My career aspirations however, continue to lie mostly with human rights in general and the developmental planning of women rights in particular. In 1997, I drafted my first document on “Constitutional and Fundamental Rights in Islam” published on January 31, 1997, in The Frontier Post, a prominent daily newspaper KPK Pakistan. 

 

Then I completed my thesis regarding Women’s Right to Marriage in The Eye of Shariah and Law”. It was a dissertation submitted in Postgraduate Diploma in Women’s Rights 2001-2002, Human Rights Studies Centre, Faculty of Law, University of Peshawar, (KPK) Pakistan.

 

In 2003 my research article on “The Marriage of a Sui Juris Girl in The Eye of Sharia and Law” was published in International Human Rights Perspective Jan 2003 vol. 11 No.1 pp. 85-98 Faculty of Law, University of Peshawar NWFP, Pakistan.

 

Thus, I became increasingly interested in the discourse of women’s rights and decided to pursue further studies in it.

 

Where I am:

To confess, I am not a feminist, but an advocate of my field. As a mature student with dependants, I have many responsibilities that must be balanced against the demands of learning. I am taking my PhD in Islamic Law. My project is 'A Woman's Right to Make and Her Right to Break the Muslim Marriage Contract and how these two rights are treated in Islamic Jurisprudence and Case law in Pakistan'. It is important as it is linked with three disciplines i.e. women's rights, Muslim family law and gender studies. Dr Dawoud Sudqi El-alami, a real professional of his field, is my supervisor. I do enjoy my academic research and the on-campus experience at The University of Aberdeen UK.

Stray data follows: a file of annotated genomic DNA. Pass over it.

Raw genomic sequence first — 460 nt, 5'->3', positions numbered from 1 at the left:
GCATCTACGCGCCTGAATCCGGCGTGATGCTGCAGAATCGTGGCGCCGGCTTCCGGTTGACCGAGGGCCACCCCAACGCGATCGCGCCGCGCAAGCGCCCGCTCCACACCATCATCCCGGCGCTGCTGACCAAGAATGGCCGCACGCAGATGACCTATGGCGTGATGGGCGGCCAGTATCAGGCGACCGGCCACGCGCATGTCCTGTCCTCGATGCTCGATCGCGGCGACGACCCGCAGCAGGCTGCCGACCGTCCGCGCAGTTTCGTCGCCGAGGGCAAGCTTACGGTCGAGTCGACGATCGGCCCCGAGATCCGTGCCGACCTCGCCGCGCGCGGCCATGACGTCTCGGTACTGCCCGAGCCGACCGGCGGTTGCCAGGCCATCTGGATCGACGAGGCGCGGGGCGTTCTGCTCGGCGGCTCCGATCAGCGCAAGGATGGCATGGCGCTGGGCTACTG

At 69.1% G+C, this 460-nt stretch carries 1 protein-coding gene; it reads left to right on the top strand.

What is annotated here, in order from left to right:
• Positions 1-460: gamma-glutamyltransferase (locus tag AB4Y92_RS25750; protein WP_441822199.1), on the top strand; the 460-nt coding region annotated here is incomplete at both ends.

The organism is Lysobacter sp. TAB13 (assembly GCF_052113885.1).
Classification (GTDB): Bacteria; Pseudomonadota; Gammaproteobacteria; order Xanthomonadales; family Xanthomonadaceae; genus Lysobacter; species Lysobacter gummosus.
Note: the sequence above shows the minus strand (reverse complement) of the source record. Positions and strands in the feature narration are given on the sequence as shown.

Where I am going:

I would like to continue my career as lecturer in Law, an advocate for the active role of Pakistani judiciary in women's rights. After finishing my course I may continue my teaching and perhaps work for some NGOs like ‘AURAT Foundation’ in Pakistan which is working for social change at the community level and trying it’s best in the sector of protecting women’s rights.

 

Why ABDN:

There are plenty of good reasons for starting my career at ABDN. Top among them that it has a world class opportunity for the people who are creative, determined, curious who loves research and is passionate about the learning environment it provides. Also I have a background of Law and Sharia as student and as lecturer, thus, on one hand, the career will be a remarkable achievement for me, and on the other I want to be a Graduate Teacher, primarily teaching undergraduate students in such disciplines.

Muhammad Ishak

Thesis title: The principle of consequences in Islamic finance 

Research: My research in general tries to find a better approach for the current Islamic financial system. In fact, this industry has been developed dramatically since the late of 21 century, in Muslim countries and several non-Muslim countries, like the United Kingdom, the United State, Luxembourg, Hong Kong and Singapore. However, as a young player, Islamic finance faces a number of challenges and restrictions, which have affected its system. The most obvious obstacle is that its products have to compete with interest-based conventional products that sometimes seem to be more attractive to the myriad of customers. Consequently, most of the Islamic products are designed based on debt-based financing like their conventional counterpart as some critics claim that they are just mere imitations of conventional products in Islamic ‘make-up’.

In this regards, under the supervision of Dr Dawoud El-Alami, I choose to apply the principle of consequences in analysing and improving some of Islamic financial products. This principle is a practical method to ensure the consequences of the Islamic practices do not deviate from their original objectives. In regards to Islamic finance, it is important to realize the spirit of Islam in structuring the financial products as well as their formations. In other words, instead of restricting the view of the form of contract and legal technicalities, financial facilities in Islam must ensure justice, equity, transparency, circulation of wealth among the people, as well as preserving them from harm and hardship.

Huzaifa Aliyu Jangebe

Thesis tittle: Islāh and tajdīd on Matters of ʿibādāt twentieth century Northern Nigeria: A Special Reference to the Selected Books of Abubakar Gumi (1924- 1992)